(And a little info about Mercyville)

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Elmer main street about 1900



Going Home, by Janey (Mathis) Whiteaker
(written for the Elmer Centennial in 1987)

I believe it was Thomas Wolfe who said, "You can never go home again", but that is not true. I go home quite often.

I go for walks with Nancy to the river bank where we sit idly and carefree - listening to our favorite songs on the transistor radio.  I walk to school in the fall, inhaling the fresh smell of the grain being processed at the old MFA elevator.  I go to Granny's Cafe to play ping-pong and invest my parents' pocket change in the jukebox.  I visit Mick at Grandma Hughes' and eat the freshly baked homemade cookies that are always on hand.  I go mushroom hunting in April and savor the taste of those fried gems drenched in catsup.  I spend the night on the farm with Leola, Barb, Velma, or Bev - wishing it were I who lived there so I could always gather eggs and ride the bus to school.  I go to Sunday School in my little church and sometimes feel guilty about daydreaming instead of listening to Mr. Bane's lesson.  

I spend nights with Sis and play the old pump organ while she fixes a cake for us, knowing she will let me eat all the batter I want.  I wish Uncle Bernice had not left me so soon.  And I take advantage of Monell's absence by getting into her clothes and reading the letters I somehow found.  I enjoy spending the night at Aunt Daphne's or with Greg at Aunt Hazel's knowing that they too will spoil me and my mother won't know.  I realize that aunts are very special people to me.  I read "Ranpunzel" for the twelfth time to Ione, wondering if she will ever tire of it.  I am sixteen years old again and dressed out for a basketball game; I am excited, nervous, and determined - hoping we will not disappoint Mr. or Mrs. Cain who work so diligently with us.  I feel my mother's comforting hand on my forehead when I am ill.  I go fox-hunting with my dad, usually listening to only silence though our hope is to hear the dogs in hot pursuit of the fox (and though I never told father, I secretly hoped the dogs would never catch the fox, and I always wondered how he would know it was our dogs he heard in the distance instead of Cot Rhoades' dogs).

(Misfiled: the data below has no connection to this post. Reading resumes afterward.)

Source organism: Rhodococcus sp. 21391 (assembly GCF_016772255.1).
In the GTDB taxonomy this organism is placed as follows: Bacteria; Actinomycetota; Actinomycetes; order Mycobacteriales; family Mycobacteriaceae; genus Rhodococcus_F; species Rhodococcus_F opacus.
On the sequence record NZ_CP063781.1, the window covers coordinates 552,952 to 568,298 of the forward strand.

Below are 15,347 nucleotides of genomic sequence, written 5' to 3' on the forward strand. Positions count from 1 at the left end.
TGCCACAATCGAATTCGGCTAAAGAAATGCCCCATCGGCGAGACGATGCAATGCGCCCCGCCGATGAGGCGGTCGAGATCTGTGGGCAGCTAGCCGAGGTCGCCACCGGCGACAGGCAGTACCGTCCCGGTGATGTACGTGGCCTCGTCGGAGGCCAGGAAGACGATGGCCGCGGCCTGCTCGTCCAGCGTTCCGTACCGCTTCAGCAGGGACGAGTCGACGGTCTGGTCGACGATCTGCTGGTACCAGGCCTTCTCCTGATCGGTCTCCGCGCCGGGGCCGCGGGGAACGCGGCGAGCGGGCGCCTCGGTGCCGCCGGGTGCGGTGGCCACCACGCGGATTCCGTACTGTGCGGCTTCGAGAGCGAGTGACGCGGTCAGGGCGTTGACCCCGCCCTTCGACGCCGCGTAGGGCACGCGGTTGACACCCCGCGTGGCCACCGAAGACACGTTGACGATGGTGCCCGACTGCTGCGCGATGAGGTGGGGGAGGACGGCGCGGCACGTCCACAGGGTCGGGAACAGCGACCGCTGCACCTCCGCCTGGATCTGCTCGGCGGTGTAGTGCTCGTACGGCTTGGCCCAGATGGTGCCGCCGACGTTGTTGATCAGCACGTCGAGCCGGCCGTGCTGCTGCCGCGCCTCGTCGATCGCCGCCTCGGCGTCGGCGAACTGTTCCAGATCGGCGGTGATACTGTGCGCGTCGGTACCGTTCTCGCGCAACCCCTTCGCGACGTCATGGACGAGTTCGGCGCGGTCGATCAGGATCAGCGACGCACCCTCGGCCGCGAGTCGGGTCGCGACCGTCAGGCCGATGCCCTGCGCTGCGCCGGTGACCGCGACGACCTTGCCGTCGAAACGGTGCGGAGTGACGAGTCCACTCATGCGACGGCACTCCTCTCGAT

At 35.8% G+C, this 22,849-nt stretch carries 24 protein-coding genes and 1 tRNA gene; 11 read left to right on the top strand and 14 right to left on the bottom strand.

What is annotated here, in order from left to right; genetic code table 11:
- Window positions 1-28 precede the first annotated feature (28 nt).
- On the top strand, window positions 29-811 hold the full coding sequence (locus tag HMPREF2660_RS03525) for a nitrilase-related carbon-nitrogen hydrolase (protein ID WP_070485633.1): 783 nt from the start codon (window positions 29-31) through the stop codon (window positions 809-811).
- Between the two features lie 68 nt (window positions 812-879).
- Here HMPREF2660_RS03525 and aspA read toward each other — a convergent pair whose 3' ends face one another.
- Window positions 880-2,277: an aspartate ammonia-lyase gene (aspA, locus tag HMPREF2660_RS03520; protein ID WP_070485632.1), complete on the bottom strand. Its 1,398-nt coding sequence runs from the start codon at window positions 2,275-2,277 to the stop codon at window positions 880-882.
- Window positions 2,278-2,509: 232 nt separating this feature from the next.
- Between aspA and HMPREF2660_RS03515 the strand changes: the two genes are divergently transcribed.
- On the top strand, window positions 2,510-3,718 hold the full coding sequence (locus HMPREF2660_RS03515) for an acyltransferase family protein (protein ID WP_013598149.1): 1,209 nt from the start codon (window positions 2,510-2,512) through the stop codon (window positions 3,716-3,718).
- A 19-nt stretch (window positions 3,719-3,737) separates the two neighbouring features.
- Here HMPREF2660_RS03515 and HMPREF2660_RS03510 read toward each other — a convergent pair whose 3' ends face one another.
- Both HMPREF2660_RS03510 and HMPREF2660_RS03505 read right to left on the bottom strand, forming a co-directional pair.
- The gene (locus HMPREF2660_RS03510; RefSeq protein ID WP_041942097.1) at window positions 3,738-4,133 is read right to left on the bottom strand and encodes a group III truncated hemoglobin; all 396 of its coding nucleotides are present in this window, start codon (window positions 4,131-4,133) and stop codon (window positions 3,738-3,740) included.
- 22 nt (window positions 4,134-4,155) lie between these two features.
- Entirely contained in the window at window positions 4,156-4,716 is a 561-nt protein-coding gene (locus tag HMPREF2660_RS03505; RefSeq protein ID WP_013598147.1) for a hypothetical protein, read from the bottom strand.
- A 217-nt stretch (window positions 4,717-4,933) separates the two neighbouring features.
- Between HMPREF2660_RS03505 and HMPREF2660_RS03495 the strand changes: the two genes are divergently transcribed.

Yes, I go home quite often.  To that dear little town where I was raised and gently nurtured by not just my parents, but the entire community that affected me.  Thanks Elmer, for being there when I need you.  When I get tense or disillusioned with the city life or my adult responsibilities, I quite simply escape and go back home - in my mind.  I only wish I could take my children with me.

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this-country proposals.
They fingered reasons
there were good old days.

The railing records their stances,
knife-carved deep left and right
from spike-driven sweat,
bent-nailed dreams, paint-peeled
succeses and blurred
double-moon-nights 
out of brown bottles.

The weeds are now tall and brittle,
undisturbed, rattle windy voices
about the good old days
when there was dignity
from being walked upon
after the green
had left their stems.
         Poem by Larry E. Smith

Comments or Suggestions?


      jem1204@sbcglobal.net

This is the Buzzard's Roost
a 3x6 railing,
one edge worn smooth,
rounded in spots by old men
sliding on and off.

Around its weathered posts
soil was once packed hard 
from comings and goings
in step with a dying town.

Below it a drainage ditch
had a habit of washing away
of sentiments and notions.

Here is where worn out 
railroaders, carpenters,
painters, and red-eyed drunks
gave star spangled speeches 
and offered if-I-was-runnin'-

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Elmer residents will remember that the Buzzard's Roost was a wood, rail fence over Troublesome Creek, a place where men would rest and loaf and pontificate, as so aptly described by the following poem by Larry Smith.